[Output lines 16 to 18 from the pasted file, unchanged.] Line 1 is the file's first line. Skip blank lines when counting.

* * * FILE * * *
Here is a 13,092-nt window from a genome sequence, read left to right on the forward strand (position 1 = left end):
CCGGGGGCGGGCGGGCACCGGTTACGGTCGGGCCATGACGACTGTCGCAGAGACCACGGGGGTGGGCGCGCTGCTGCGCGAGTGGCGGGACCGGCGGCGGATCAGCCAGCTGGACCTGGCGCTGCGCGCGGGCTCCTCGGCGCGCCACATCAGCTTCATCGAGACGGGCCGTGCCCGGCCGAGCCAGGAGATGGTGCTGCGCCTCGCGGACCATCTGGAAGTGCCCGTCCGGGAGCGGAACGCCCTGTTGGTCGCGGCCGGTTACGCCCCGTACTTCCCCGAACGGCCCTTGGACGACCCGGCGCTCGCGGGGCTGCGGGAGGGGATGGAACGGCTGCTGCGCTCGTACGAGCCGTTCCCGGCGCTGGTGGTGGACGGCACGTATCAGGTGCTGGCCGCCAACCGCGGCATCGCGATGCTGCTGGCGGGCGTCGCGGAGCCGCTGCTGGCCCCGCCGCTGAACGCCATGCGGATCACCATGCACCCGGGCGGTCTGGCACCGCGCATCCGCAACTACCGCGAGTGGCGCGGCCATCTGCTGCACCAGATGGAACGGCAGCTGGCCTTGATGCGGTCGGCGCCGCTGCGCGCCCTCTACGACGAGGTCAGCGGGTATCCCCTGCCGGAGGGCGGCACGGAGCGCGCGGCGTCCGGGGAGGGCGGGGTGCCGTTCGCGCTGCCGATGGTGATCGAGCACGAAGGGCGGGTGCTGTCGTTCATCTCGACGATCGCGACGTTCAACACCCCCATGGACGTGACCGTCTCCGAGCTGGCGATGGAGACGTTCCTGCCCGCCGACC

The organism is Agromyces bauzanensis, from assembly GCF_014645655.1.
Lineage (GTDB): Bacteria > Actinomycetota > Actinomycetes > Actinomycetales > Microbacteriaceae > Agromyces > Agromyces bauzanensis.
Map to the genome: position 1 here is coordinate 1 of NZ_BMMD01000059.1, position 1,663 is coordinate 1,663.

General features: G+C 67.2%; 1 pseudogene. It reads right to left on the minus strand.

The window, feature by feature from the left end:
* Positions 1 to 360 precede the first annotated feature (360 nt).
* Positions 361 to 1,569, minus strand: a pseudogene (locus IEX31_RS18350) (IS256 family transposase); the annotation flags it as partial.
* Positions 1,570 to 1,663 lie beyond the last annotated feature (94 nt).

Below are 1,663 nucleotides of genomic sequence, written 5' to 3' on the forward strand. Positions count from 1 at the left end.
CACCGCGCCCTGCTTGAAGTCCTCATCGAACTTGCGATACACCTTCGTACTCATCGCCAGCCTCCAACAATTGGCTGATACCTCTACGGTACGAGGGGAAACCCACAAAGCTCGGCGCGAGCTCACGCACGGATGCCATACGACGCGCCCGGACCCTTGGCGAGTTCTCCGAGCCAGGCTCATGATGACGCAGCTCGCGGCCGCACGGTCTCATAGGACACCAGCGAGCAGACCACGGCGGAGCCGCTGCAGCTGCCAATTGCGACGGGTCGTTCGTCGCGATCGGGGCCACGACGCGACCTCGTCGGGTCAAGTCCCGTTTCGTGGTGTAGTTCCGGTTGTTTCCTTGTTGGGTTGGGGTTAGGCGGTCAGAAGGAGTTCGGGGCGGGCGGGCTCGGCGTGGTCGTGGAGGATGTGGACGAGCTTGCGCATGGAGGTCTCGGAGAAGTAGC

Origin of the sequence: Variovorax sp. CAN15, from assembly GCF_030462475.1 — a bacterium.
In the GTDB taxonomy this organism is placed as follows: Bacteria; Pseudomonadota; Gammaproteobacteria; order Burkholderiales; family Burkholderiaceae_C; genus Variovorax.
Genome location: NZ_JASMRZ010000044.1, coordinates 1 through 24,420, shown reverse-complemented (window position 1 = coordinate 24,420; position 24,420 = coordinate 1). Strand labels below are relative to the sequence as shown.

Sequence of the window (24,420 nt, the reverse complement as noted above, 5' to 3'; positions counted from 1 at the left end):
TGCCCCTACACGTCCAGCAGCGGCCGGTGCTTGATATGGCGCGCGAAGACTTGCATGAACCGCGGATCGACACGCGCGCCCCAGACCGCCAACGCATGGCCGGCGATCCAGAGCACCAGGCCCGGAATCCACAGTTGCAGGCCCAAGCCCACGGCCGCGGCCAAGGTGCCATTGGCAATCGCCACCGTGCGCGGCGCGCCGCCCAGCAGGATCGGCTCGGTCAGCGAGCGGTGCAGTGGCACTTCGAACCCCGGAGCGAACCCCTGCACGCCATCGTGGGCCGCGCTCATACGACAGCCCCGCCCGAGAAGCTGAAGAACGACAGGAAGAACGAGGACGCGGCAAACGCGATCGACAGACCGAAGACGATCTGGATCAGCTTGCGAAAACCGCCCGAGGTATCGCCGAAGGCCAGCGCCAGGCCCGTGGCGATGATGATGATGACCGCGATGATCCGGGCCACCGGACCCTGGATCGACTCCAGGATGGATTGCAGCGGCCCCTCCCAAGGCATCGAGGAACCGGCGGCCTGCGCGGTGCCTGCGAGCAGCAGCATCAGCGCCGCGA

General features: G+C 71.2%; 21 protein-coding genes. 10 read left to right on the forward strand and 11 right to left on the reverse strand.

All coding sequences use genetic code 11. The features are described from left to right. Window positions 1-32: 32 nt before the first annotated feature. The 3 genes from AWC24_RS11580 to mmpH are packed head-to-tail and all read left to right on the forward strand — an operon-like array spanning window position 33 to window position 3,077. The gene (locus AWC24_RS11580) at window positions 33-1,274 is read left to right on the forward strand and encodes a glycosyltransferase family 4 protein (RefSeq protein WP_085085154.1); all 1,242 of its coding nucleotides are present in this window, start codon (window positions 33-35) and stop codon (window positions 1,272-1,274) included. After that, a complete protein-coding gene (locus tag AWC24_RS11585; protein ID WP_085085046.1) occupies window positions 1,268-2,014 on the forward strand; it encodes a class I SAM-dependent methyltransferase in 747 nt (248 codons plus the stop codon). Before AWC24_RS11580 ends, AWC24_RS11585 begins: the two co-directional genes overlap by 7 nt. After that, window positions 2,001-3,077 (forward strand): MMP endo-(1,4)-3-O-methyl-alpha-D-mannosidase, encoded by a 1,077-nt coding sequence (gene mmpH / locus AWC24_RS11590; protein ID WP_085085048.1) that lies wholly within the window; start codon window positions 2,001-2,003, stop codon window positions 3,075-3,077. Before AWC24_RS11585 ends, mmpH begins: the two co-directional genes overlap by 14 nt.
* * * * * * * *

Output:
Sequence of the window (24,420 nt, the reverse complement as noted above, 5' to 3'; positions counted from 1 at the left end):
TGCCCCTACACGTCCAGCAGCGGCCGGTGCTTGATATGGCGCGCGAAGACTTGCATGAACCGCGGATCGACACGCGCGCCCCAGACCGCCAACGCATGGCCGGCGATCCAGAGCACCAGGCCCGGAATCCACAGTTGCAGGCCCAAGCCCACGGCCGCGGCCAAGGTGCCATTGGCAATCGCCACCGTGCGCGGCGCGCCGCCCAGCAGGATCGGCTCGGTCAGCGAGCGGTGCAGTGGCACTTCGAACCCCGGAGCGAACCCCTGCACGCCATCGTGGGCCGCGCTCATACGACAGCCCCGCCCGAGAAGCTGAAGAACGACAGGAAGAACGAGGACGCGGCAAACGCGATCGACAGACCGAAGACGATCTGGATCAGCTTGCGAAAACCGCCCGAGGTATCGCCGAAGGCCAGCGCCAGGCCCGTGGCGATGATGATGATGACCGCGATGATCCGGGCCACCGGACCCTGGATCGACTCCAGGATGGATTGCAGCGGCCCCTCCCAAGGCATCGAGGAACCGGCGGCCTGCGCGGTGCCTGCGAGCAGCAGCATCAGCGCCGCGA

General features: G+C 71.2%; 21 protein-coding genes. 10 read left to right on the forward strand and 11 right to left on the reverse strand.